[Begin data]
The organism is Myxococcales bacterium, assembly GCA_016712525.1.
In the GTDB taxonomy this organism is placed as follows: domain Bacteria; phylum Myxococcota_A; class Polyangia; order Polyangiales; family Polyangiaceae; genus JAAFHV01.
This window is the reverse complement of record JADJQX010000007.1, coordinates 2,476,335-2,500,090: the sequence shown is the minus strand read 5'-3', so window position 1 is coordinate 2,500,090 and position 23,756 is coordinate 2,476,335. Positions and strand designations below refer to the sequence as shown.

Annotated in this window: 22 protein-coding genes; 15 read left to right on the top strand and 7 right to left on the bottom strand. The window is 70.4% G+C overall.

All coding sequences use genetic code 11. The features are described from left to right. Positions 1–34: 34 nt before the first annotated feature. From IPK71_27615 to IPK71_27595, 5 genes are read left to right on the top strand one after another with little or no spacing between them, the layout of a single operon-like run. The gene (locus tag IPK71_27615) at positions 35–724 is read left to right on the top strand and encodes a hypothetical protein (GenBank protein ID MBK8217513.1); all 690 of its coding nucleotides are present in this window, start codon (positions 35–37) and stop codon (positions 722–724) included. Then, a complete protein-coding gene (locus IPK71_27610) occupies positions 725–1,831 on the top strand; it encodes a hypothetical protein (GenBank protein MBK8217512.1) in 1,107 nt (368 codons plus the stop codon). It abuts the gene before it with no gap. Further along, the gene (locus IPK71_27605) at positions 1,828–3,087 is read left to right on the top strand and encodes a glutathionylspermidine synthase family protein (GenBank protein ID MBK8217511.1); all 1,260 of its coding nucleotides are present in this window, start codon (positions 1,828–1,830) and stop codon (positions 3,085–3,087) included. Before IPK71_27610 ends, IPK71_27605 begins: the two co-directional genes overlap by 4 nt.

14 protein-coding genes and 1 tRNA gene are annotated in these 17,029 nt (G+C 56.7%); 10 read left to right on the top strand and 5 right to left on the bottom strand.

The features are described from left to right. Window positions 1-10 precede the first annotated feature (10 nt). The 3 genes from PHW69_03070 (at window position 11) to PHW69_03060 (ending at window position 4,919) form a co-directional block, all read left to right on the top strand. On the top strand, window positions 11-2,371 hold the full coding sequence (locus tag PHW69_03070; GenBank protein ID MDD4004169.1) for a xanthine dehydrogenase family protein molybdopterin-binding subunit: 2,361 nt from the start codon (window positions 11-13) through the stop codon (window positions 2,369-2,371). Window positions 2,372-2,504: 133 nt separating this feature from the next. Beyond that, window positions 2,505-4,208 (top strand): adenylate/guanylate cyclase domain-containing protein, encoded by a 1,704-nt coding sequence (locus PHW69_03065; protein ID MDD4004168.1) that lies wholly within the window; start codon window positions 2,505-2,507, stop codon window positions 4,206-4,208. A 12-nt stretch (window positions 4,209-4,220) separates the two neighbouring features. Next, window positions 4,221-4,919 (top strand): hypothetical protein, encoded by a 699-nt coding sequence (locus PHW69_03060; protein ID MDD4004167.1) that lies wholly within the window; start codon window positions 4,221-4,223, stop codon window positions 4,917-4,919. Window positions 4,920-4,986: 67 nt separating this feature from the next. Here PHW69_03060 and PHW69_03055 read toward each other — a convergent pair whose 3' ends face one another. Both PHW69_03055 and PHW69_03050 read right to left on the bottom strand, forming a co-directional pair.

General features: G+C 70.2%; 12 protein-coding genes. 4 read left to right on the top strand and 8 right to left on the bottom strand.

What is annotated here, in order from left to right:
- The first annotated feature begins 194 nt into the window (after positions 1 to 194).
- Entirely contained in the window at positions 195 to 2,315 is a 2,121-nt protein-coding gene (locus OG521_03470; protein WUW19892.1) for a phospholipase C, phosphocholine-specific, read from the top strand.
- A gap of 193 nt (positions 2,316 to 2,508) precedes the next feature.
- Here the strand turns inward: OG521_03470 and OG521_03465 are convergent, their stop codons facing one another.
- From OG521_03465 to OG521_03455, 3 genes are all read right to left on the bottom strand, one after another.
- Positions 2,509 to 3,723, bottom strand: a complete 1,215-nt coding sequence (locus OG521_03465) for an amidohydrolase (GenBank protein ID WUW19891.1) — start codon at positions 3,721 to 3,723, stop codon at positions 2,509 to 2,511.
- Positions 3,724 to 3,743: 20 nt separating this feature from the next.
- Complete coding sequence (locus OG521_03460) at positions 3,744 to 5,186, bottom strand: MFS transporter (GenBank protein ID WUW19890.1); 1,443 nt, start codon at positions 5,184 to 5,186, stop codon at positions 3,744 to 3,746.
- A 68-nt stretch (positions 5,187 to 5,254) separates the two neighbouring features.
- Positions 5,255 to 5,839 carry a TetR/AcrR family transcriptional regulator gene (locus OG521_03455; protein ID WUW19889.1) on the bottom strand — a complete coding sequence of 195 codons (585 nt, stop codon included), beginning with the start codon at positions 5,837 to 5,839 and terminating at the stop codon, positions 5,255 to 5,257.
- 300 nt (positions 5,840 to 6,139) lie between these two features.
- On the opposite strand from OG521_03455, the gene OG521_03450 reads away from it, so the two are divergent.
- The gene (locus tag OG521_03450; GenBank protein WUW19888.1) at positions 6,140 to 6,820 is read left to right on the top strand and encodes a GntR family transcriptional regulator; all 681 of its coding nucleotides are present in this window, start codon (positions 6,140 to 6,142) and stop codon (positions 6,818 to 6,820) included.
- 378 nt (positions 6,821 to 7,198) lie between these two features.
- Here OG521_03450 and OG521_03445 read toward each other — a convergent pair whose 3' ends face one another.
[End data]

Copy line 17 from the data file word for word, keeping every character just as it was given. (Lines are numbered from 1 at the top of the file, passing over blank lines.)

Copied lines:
- Complete coding sequence (locus OG521_03460) at positions 3,744 to 5,186, bottom strand: MFS transporter (GenBank protein ID WUW19890.1); 1,443 nt, start codon at positions 5,184 to 5,186, stop codon at positions 3,744 to 3,746.